It has been justly observed that the poet had probably Queen Elizabeth here in his thoughts. The description given of her by a contemporary, about twelve years after her death, strongly confirms this supposition." She was (says the Continuator of Stowe's Chronicle) tall of stature, strong in every limb and joynt, her fingers small and long, her voyce loud and shrill."


It may be remarked, however, that when Cleopatra applies the epithet "shrill-tongued" to Fulvia, (see p. 9,) it is not introduced by way of compliment to the wife of Antony.


The quality of the voice is referred to, as a criterion similar to that, already noticed, of the hair. See p. 109, n. 1. HENLEY.

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He's very knowing,

I do perceiv't :-There's nothing in her yet :-
The fellow has good judgment.


CLEO. Guess at her years, I pr'ythee.


She was a widow.




Widow ?-Charmian, hark.”

MESS. And I do think, she's thirty.

CLEO. Bear'st thou her face in mind? is it long,

or round?

MESS. Round even to faultiness.


For the most part too,

They are foolish that are so.-Her hair, what



her station

Station, in this instance, means the

act of standing. So, in Hamlet:

"A station like the herald Mercury." STEEVENS.

7 Widow?-Charmian, hark.] Cleopatra rejoices in this circumstance, as it sets Octavia on a level with herself, who was no virgin, when she fell to the lot of Antony. STEEVENS.

• Round &c.

They are foolish that are so.] This is from the old writers on physiognomy. So, in Hill's Pleasant History, &c. 1613: "The head very round, to be forgetful and foolish." Again: "the head long to be prudent and wary."-" a low forehead," &c. p. 218. STEEVENS.

MESS. Brown, madam: And her forehead is as low As she would wish it.

CLEO. There is gold for thee. Thou must not take my former sharpness ill:I will employ thee back again; I find thee Most fit for business: Go, make thee ready; Our letters are prepar❜d.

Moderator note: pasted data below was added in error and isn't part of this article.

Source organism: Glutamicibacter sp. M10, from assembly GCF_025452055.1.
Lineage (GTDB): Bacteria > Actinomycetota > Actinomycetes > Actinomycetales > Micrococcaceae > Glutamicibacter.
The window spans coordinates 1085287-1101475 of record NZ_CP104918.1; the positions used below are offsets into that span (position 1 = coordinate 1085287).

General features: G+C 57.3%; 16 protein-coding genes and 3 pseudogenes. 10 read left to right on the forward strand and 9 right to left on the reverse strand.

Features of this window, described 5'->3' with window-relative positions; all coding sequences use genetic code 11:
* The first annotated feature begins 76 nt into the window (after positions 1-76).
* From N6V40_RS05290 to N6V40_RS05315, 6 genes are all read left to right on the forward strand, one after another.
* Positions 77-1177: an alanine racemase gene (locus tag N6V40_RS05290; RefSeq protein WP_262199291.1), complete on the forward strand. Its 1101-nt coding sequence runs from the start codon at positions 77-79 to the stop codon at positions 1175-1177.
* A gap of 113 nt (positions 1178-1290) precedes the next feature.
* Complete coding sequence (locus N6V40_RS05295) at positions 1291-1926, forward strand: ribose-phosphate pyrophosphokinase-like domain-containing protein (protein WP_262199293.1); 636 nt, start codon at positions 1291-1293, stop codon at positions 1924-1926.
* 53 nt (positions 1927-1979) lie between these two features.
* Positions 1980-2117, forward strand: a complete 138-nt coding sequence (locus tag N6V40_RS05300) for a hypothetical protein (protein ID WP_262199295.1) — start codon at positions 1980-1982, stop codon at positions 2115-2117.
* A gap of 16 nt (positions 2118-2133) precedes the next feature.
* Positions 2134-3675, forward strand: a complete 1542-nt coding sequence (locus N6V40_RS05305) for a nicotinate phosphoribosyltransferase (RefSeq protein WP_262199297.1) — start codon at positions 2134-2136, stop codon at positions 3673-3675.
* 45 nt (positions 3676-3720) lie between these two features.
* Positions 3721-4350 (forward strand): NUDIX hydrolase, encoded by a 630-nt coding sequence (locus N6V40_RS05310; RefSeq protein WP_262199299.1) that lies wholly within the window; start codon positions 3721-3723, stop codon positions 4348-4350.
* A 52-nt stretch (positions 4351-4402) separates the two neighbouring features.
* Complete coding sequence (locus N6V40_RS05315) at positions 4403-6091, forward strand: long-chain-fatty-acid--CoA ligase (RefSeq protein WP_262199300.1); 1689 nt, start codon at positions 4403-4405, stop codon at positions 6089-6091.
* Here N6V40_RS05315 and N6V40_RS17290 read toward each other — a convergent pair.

[Exit Messenger.

A proper man.

CLEO. Indeed, he is so: I repent me much, That so I harry'd him.' Why, methinks, by him, This creature's no such thing.


is as low &c.] For the insertion of-is, to help the metre, I am answerable.


As low as she would wish it.] Low foreheads were, in Shakspeare's age, thought a blemish. So, in The Tempest:


with foreheads villainous low.”

See also Vol. IV. p. 146, n. 2.

You and She are not likely to have been confounded; otherwise we might suppose that our author wrote

As low as you would wish it.


The phrase employed by the Messenger is still a cant one. I once overheard a chambermaid say of her rival,—" that her legs were as thick as she could wish them." STEEVENS.


so I harry'd him.] To harry, is to use roughly, harass, subdue. So, in the Chester Whitsun-Playes, MS. Harl. 2013, the Cookes' Company are appointed to exhibit the 17th pageant


"the harrowinge of helle."

The same word occurs also in The Revenger's Tragedy, 1607: "He harried her, and midst a throng," &c.

Again, in The Downfall of Robert Earl of Huntingdon, 1601: "Will harry me about instead of her."

Holinshed, p. 735, speaking of the body of Richard III. says, it was "harried on horseback, dead.”

The same expression had been used by Harding, in his Chronicle. Again, by Nash, in his Lenten Stuff, 1599: "—as if he were harrying and chasing his enemies." STEEVENS.

To harry, is, literally, to hunt. Hence the word harrier. King James threatened the Puritans that "he would harry them out of the land." HENLEY.